White Paper Report of the RAD-AID Conference on International Radiology for Developing Countries: Identifying Challenges, Opportunities, and Strategies for Imaging Services in the Developing World

Authors: Daniel J. Mollura, MDa, Ezana M. Azene, MD, PhDab, Anna Starikovskya, Aduke Thelwellc, Sarah Iosifescud, Cary Kimblee, Ann Polin, MSRS, RDMS, RDCS, RVTf, Brian S. Garra, MDgh, Kristen K. DeStigter, MDgh, B

a RAD-AID International, Chevy Chase, Maryland
b The Russell H. Morgan Department of Radiology and Radiological Science, Johns Hopkins University School of Medicine, Baltimore, Maryland
c Legatum Center for Development and Entrepreneurship, Massachusetts Institute of Technology, Cambridge, Massachusetts
d Grameen Foundation, Capital Management and Advisory Center, Washington, D.C
e Project HOPE, Millwood, Virginia
f Brier, Washington, D.C
g Fletcher Allen Health Care/University of Vermont, Burlington, Vermont
h Imaging the World, Charlotte, Vermont
i American College of Radiology, Reston, Virginia
j University of California, San Diego, School of Medicine, San Diego, California
k World Health Imaging, Telemedicine & Informatics Alliance, Chicago, Illinois
l Applied Physics Laboratory, Johns Hopkins University, Baltimore, Maryland
m Department of Radiology, Duke University, Durham, North Carolina
n Division of Diagnostic Ultrasound, Department of Radiology, Thomas Jefferson University Hospital, Philadelphia, Pennsylvania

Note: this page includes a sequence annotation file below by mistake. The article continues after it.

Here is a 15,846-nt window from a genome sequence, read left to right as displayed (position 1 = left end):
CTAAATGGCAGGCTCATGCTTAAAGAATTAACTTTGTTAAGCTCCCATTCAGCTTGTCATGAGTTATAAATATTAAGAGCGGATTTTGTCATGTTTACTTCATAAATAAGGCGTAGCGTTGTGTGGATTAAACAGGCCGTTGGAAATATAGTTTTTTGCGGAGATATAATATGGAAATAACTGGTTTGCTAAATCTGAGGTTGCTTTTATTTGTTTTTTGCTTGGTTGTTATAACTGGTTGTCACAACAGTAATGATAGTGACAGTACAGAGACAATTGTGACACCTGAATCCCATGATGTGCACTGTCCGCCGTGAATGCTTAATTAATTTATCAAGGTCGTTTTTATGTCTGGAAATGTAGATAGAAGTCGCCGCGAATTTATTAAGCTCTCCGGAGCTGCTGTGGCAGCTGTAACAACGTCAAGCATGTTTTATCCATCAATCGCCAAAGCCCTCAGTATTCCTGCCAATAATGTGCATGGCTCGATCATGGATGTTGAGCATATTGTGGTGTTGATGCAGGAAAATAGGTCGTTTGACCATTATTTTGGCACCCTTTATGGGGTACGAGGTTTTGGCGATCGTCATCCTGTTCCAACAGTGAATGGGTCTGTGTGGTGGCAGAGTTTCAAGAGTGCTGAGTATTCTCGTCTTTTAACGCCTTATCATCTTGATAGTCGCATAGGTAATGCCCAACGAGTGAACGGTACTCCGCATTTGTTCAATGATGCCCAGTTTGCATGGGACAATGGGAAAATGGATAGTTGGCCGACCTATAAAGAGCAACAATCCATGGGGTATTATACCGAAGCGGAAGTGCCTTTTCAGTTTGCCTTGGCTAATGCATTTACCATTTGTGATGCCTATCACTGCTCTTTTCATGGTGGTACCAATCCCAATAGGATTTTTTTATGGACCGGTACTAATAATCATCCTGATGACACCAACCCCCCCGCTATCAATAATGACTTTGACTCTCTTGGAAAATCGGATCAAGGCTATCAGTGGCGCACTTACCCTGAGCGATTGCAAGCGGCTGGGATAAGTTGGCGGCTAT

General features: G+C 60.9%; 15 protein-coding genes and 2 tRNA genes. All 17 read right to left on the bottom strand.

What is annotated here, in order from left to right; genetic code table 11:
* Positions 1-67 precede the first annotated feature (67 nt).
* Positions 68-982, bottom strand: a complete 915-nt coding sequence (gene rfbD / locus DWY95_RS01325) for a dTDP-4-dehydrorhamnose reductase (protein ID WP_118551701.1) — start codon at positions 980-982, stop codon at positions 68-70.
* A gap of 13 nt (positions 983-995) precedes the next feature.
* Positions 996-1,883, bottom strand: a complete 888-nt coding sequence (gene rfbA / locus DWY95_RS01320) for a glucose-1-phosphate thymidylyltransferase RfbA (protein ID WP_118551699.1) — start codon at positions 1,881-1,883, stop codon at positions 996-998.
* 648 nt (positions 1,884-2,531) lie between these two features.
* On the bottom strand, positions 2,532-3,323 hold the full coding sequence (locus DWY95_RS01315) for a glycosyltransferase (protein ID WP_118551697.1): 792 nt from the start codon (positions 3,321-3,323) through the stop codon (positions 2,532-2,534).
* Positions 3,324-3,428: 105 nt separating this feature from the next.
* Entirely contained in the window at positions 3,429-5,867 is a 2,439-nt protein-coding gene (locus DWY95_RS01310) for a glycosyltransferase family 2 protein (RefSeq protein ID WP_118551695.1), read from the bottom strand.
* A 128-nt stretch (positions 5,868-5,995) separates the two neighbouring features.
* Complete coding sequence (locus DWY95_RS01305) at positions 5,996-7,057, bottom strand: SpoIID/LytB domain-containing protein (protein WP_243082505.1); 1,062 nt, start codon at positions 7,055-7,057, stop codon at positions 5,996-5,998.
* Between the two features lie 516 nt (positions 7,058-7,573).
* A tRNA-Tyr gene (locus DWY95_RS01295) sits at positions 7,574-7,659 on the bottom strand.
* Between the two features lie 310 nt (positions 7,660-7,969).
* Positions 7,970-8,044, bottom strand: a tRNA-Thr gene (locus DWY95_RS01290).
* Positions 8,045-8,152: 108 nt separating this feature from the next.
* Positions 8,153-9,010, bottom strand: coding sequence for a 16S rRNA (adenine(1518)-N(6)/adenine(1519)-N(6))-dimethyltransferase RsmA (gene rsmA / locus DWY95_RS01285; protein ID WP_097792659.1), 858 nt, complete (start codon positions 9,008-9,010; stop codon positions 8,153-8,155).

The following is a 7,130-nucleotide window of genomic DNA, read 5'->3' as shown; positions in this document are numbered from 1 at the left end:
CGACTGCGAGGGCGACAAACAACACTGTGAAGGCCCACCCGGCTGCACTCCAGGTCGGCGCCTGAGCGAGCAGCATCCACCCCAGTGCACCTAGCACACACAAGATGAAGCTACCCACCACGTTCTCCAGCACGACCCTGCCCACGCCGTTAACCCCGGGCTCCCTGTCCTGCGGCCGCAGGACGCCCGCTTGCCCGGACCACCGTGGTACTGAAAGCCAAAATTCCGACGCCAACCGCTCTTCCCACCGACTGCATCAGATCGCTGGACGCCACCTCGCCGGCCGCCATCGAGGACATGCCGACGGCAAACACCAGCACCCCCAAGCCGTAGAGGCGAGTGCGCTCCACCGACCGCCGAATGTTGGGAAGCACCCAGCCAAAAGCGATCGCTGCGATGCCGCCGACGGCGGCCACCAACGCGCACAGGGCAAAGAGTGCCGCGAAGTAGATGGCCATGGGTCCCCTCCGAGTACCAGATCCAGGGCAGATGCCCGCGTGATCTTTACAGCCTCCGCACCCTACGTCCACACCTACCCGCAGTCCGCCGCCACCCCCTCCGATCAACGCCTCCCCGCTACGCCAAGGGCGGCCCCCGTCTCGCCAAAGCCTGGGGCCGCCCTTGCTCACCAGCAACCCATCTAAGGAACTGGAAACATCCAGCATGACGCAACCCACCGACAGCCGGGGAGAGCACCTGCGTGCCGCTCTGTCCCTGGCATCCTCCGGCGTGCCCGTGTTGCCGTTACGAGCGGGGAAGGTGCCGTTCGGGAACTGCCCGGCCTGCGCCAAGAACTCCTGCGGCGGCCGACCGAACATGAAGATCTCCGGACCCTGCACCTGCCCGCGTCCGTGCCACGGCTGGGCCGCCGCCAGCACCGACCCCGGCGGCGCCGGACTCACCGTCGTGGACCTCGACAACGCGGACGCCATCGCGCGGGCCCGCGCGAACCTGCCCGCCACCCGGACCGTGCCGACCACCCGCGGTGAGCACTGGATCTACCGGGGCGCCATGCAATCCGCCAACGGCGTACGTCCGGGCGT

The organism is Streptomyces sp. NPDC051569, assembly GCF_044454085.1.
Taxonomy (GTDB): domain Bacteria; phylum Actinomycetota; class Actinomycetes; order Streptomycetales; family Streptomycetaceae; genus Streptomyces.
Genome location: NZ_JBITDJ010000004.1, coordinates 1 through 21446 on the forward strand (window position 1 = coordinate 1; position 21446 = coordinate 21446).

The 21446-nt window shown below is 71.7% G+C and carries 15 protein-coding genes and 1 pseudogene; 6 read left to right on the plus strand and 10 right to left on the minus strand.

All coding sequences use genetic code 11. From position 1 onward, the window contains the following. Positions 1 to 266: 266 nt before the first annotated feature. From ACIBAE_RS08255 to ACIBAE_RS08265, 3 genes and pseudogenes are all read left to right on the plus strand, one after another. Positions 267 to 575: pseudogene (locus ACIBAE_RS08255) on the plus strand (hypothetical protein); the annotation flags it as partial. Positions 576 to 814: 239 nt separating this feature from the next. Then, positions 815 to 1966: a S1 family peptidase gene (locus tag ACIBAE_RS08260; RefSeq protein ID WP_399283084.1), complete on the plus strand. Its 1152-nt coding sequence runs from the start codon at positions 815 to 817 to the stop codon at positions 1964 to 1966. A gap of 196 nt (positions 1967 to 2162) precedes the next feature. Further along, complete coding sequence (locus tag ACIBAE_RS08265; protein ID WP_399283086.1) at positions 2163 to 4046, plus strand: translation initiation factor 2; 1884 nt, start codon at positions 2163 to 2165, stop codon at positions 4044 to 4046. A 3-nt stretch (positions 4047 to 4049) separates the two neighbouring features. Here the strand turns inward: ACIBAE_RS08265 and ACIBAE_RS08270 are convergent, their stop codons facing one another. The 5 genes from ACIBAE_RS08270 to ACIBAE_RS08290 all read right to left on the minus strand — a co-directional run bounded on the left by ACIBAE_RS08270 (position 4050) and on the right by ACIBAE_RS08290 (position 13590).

The RAD-AID Conference on International Radiology for Developing Countries was an assembly of individuals and organizations interested in improving access to medical imaging services in developing countries where the availability of radiology has been inadequate for both patient care and public health programs. The purpose of the meeting was to discuss data, experiences, and models pertaining to radiology in the developing world and to evaluate potential opportunities for future collaboration. Conference participants included radiologists, technologists, faculty members of academic medical institutions, and leadership of nongovernmental organizations involved in international health care and social entrepreneurship. Four main themes from the conference are presented in this white paper as important factors for the implementation and optimization of radiology in the developing world: (1) ensuring the economic sustainability of radiologic services through financial and administrative training support of health care personnel; (2) designing, testing, and deploying clinical strategies adapted for regions with limited resources; (3) structuring and improving the role of American radiology residents interested in global health service projects; and (4) implementing information technology models to support digital imaging in the developing world.